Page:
Attempted Crimes (PC 21a) in Aliso Viejo

In the city of Aliso Viejo, if you intend to commit a crime and then take action toward committing the crime, you can be charged under Penal Code 21a. An attempted crimes conviction doesn’t require you to be successful in committing the attempted crime. The offender must have specific intent, otherwise known as the actual intent to perform something as well as the possible consequences for it, to commit the crime. A common example of attempted crime is in the case of attempted murder, where someone extensively plans the murder of another, but falls short. Examples of evidence that would point to them having the full intentions of killing them would be the purchasing of suspicious tools that would be used in committing the murder, possession of a plan detailing how the murder would occur, or possession of the murder weapon they would have used specifically for that purpose.

Another example of attempted crime is getting caught by the security guard after attempting to steal something from a store. A person can be charged after they have decided that they are going to commit the crime, but before actually completing it or succeeding. This can also happen when someone decides to not commit the crime anymore after taking steps For example, they might have gotten nervous after going into the store, even though they previously had the full intentions of committing that crime. However, an essential part of that is that the offender does take steps towards completing or succeeding with the crime.

According to PC 21a, you must have intent to commit a crime and then actually take action towards committing the crime. If all you do is to prepare for the crime but do not take action, then you can be charged for conspiracy but not attempted crimes.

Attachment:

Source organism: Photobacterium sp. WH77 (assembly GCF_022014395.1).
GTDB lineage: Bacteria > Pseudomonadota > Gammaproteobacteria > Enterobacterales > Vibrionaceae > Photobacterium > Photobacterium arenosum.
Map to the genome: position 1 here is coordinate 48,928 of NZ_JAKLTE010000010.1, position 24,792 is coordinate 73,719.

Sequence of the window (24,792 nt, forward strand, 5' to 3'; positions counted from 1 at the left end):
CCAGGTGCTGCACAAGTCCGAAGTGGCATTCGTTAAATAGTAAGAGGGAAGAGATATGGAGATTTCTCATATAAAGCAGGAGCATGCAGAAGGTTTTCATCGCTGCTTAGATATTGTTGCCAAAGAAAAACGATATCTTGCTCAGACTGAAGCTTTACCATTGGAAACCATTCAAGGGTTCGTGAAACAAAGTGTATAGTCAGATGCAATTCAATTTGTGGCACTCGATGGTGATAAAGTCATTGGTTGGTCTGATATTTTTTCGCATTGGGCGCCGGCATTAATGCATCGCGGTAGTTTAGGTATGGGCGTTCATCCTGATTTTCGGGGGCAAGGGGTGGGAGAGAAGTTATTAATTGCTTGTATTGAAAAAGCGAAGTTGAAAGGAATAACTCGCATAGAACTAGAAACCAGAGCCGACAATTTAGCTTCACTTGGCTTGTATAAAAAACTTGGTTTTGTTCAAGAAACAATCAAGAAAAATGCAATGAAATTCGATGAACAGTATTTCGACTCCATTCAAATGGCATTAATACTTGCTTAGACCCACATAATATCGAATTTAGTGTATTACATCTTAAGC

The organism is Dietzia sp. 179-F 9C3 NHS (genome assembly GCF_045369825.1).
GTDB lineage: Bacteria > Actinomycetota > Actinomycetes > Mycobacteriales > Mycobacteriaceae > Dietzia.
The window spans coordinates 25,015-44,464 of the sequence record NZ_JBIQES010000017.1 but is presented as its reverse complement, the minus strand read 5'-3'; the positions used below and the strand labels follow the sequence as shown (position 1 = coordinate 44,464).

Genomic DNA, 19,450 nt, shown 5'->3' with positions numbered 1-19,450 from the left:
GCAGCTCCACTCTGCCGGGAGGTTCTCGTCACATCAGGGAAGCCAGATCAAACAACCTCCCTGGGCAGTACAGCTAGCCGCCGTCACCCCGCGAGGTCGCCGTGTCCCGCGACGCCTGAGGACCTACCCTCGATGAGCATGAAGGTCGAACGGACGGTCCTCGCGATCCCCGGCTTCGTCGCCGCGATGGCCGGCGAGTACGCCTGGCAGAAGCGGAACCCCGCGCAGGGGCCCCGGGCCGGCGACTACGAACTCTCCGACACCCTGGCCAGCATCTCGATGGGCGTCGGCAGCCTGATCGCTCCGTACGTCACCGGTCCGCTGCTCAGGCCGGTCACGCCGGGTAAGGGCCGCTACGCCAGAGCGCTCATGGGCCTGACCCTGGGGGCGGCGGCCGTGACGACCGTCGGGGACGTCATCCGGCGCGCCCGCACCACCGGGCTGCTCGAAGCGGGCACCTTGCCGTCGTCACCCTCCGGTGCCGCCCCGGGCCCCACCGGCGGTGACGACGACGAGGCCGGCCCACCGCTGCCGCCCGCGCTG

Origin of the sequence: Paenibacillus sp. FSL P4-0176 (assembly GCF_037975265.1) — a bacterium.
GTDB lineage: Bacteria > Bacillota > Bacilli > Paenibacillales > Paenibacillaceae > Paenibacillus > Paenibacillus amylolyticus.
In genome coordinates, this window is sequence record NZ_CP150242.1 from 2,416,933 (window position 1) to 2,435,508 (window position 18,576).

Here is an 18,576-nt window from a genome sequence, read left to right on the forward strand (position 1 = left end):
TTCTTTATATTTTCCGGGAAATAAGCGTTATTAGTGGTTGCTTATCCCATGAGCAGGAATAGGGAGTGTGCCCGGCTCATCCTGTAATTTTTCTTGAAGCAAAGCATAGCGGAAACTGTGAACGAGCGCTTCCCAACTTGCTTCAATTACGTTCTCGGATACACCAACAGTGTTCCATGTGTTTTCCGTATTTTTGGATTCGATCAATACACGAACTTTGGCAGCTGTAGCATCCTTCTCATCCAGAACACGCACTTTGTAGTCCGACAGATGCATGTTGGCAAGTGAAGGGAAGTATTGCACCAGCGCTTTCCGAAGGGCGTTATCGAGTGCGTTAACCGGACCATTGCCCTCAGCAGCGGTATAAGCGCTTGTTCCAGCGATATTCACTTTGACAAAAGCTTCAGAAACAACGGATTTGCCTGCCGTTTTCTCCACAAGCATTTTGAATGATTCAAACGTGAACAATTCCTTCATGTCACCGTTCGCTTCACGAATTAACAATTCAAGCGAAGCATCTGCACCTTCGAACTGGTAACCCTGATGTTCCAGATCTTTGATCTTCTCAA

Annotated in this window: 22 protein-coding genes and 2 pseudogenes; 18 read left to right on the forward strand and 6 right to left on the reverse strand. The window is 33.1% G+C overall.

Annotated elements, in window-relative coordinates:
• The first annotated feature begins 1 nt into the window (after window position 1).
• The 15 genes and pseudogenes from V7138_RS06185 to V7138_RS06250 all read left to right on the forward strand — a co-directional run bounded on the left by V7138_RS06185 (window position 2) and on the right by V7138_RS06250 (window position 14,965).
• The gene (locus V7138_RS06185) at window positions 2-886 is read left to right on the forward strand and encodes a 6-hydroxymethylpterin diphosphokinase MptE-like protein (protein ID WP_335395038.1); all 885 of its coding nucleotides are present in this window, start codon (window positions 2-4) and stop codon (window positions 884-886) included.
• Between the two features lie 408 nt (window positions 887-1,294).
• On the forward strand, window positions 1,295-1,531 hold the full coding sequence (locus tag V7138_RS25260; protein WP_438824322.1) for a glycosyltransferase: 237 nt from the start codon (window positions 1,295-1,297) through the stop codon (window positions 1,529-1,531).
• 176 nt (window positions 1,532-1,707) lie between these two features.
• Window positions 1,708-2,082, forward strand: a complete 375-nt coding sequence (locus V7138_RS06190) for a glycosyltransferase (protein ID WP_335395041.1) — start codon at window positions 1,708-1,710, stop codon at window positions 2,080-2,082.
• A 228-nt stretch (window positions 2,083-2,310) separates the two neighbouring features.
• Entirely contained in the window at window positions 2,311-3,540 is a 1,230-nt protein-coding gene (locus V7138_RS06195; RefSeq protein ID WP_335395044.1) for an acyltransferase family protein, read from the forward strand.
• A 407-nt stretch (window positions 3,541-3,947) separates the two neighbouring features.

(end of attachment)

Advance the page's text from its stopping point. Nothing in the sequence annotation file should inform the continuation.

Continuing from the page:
Penalties and Possible Defenses

Penalties for the attempted crime are usually dependent on the penalties for the underlying crime. The basic rules are as follows:

  • You cannot be sentenced to jail or prison for a term that is more than half what you would have been charged for the underlying crime. For example, if the underlying crime was punishable with a 1-year prison sentence, then you cannot be sentenced to more than 6-months in prison.
  • If the underlying crime is punishable with life imprisonment or the death penalty, then the penalty for the attempted crime will be 5, 7 or 9 years in jail.

Possible defenses for attempted crimes charges include:

  • No direct steps were taken towards committing the crime
    • If the offender were to just be thinking about committing a crime, then that is not enough reason to be convicted.
  • There was no intention to commit the underlying crime
  • The accused was wrongly identified
  • The prosecution doesn’t have sufficient evidence
  • The arresting officer made an unlawful arrest and violated your constitutional rights

Having a capable and persuasive attorney who can convincingly argue your case is important if you want to avoid the penalties associated with PC 21a.

Johnson Criminal Law Group will help you defend your attempted crime.

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